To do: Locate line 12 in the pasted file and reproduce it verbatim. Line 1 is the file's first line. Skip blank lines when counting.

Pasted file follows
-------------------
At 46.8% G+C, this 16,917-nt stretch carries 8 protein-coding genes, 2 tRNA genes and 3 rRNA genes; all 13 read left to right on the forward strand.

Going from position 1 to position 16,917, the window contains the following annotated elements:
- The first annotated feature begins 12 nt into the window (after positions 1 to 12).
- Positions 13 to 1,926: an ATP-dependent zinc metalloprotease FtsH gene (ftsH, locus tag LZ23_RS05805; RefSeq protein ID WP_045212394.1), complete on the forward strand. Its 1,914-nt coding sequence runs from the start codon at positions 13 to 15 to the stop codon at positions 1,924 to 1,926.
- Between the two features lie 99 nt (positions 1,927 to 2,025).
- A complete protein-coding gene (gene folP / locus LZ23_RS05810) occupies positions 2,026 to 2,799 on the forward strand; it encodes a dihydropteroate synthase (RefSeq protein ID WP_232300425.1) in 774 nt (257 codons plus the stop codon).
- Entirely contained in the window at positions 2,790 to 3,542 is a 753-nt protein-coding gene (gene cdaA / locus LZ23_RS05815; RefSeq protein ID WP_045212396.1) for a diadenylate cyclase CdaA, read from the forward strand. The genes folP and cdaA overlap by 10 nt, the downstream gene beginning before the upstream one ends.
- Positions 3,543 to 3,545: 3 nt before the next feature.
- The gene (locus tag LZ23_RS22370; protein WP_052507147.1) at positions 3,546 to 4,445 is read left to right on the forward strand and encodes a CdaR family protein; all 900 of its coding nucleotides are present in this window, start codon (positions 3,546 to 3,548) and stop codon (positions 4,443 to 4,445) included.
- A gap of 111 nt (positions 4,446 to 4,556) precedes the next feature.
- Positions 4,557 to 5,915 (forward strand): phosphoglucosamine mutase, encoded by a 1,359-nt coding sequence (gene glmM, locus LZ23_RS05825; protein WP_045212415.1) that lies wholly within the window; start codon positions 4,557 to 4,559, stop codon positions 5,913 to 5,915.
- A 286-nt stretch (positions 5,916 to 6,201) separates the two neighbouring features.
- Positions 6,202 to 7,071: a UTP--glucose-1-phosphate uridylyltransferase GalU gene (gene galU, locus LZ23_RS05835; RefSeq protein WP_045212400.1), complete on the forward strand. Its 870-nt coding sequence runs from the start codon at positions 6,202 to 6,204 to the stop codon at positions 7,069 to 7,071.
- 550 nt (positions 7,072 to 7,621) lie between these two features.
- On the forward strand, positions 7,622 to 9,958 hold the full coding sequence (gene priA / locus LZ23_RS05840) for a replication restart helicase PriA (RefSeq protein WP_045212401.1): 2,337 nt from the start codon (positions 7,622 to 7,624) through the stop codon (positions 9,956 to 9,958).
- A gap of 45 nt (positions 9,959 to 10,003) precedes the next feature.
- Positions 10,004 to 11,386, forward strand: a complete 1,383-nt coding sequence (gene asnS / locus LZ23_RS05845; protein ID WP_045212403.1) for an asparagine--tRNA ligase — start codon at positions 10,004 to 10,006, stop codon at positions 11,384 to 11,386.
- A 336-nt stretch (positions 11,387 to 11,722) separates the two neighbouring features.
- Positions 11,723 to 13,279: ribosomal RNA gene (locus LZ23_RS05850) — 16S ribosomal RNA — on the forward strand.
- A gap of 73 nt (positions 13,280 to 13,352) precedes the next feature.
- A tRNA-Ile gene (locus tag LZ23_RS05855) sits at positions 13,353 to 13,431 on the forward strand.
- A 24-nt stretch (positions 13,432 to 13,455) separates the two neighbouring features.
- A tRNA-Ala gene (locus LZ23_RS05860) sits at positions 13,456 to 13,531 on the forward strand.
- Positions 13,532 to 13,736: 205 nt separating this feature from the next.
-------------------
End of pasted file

- A 286-nt stretch (positions 5,916 to 6,201) separates the two neighbouring features.